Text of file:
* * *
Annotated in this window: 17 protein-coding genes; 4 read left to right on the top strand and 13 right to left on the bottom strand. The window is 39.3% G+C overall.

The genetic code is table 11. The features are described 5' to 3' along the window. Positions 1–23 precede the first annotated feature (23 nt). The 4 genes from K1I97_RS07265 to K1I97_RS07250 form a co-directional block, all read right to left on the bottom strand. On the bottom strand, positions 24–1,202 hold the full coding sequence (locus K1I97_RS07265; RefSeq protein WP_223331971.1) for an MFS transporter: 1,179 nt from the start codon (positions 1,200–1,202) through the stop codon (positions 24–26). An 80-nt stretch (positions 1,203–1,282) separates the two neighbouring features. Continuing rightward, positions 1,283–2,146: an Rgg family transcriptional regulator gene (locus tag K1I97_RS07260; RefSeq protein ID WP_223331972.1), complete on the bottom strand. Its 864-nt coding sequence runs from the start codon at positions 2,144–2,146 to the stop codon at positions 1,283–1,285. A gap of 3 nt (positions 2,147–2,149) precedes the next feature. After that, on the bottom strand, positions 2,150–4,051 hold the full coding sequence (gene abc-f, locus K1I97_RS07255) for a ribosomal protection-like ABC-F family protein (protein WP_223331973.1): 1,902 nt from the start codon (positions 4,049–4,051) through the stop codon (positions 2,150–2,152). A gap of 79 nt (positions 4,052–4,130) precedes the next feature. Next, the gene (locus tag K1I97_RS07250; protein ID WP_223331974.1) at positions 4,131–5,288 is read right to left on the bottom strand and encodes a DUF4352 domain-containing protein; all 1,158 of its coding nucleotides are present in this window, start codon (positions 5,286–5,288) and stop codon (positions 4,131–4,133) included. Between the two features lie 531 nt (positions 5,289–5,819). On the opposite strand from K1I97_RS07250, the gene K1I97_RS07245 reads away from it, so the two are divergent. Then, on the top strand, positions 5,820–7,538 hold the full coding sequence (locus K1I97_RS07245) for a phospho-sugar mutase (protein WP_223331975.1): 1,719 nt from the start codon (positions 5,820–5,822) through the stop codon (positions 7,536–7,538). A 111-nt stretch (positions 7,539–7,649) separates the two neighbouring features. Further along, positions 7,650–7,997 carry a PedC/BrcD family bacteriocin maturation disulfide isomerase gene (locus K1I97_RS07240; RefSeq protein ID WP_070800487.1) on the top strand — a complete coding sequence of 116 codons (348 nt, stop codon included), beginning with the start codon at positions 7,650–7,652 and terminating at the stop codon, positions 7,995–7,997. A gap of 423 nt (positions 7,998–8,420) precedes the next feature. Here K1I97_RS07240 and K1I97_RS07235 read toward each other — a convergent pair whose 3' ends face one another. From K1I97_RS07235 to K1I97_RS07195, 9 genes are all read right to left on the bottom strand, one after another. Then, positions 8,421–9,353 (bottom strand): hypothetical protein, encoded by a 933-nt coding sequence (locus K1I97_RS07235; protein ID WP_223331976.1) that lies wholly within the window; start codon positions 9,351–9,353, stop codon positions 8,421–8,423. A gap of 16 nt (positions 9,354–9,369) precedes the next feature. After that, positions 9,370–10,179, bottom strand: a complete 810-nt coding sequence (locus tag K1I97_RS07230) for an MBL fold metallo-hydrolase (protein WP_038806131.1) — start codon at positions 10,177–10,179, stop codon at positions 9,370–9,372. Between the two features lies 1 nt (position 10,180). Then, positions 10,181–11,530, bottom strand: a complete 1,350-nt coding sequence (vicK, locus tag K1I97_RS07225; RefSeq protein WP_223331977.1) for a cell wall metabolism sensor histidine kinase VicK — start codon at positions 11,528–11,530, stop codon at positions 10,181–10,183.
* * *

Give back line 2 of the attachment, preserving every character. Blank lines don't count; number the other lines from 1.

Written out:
The genetic code is table 11. The features are described 5' to 3' along the window. Positions 1–23 precede the first annotated feature (23 nt). The 4 genes from K1I97_RS07265 to K1I97_RS07250 form a co-directional block, all read right to left on the bottom strand. On the bottom strand, positions 24–1,202 hold the full coding sequence (locus K1I97_RS07265; RefSeq protein WP_223331971.1) for an MFS transporter: 1,179 nt from the start codon (positions 1,200–1,202) through the stop codon (positions 24–26). An 80-nt stretch (positions 1,203–1,282) separates the two neighbouring features. Continuing rightward, positions 1,283–2,146: an Rgg family transcriptional regulator gene (locus tag K1I97_RS07260; RefSeq protein ID WP_223331972.1), complete on the bottom strand. Its 864-nt coding sequence runs from the start codon at positions 2,144–2,146 to the stop codon at positions 1,283–1,285. A gap of 3 nt (positions 2,147–2,149) precedes the next feature. After that, on the bottom strand, positions 2,150–4,051 hold the full coding sequence (gene abc-f, locus K1I97_RS07255) for a ribosomal protection-like ABC-F family protein (protein WP_223331973.1): 1,902 nt from the start codon (positions 4,049–4,051) through the stop codon (positions 2,150–2,152). A gap of 79 nt (positions 4,052–4,130) precedes the next feature. Next, the gene (locus tag K1I97_RS07250; protein ID WP_223331974.1) at positions 4,131–5,288 is read right to left on the bottom strand and encodes a DUF4352 domain-containing protein; all 1,158 of its coding nucleotides are present in this window, start codon (positions 5,286–5,288) and stop codon (positions 4,131–4,133) included. Between the two features lie 531 nt (positions 5,289–5,819). On the opposite strand from K1I97_RS07250, the gene K1I97_RS07245 reads away from it, so the two are divergent. Then, on the top strand, positions 5,820–7,538 hold the full coding sequence (locus K1I97_RS07245) for a phospho-sugar mutase (protein WP_223331975.1): 1,719 nt from the start codon (positions 5,820–5,822) through the stop codon (positions 7,536–7,538). A 111-nt stretch (positions 7,539–7,649) separates the two neighbouring features. Further along, positions 7,650–7,997 carry a PedC/BrcD family bacteriocin maturation disulfide isomerase gene (locus K1I97_RS07240; RefSeq protein ID WP_070800487.1) on the top strand — a complete coding sequence of 116 codons (348 nt, stop codon included), beginning with the start codon at positions 7,650–7,652 and terminating at the stop codon, positions 7,995–7,997. A gap of 423 nt (positions 7,998–8,420) precedes the next feature. Here K1I97_RS07240 and K1I97_RS07235 read toward each other — a convergent pair whose 3' ends face one another. From K1I97_RS07235 to K1I97_RS07195, 9 genes are all read right to left on the bottom strand, one after another. Then, positions 8,421–9,353 (bottom strand): hypothetical protein, encoded by a 933-nt coding sequence (locus K1I97_RS07235; protein ID WP_223331976.1) that lies wholly within the window; start codon positions 9,351–9,353, stop codon positions 8,421–8,423. A gap of 16 nt (positions 9,354–9,369) precedes the next feature. After that, positions 9,370–10,179, bottom strand: a complete 810-nt coding sequence (locus tag K1I97_RS07230) for an MBL fold metallo-hydrolase (protein WP_038806131.1) — start codon at positions 10,177–10,179, stop codon at positions 9,370–9,372. Between the two features lies 1 nt (position 10,180). Then, positions 10,181–11,530, bottom strand: a complete 1,350-nt coding sequence (vicK, locus tag K1I97_RS07225; RefSeq protein WP_223331977.1) for a cell wall metabolism sensor histidine kinase VicK — start codon at positions 11,528–11,530, stop codon at positions 10,181–10,183.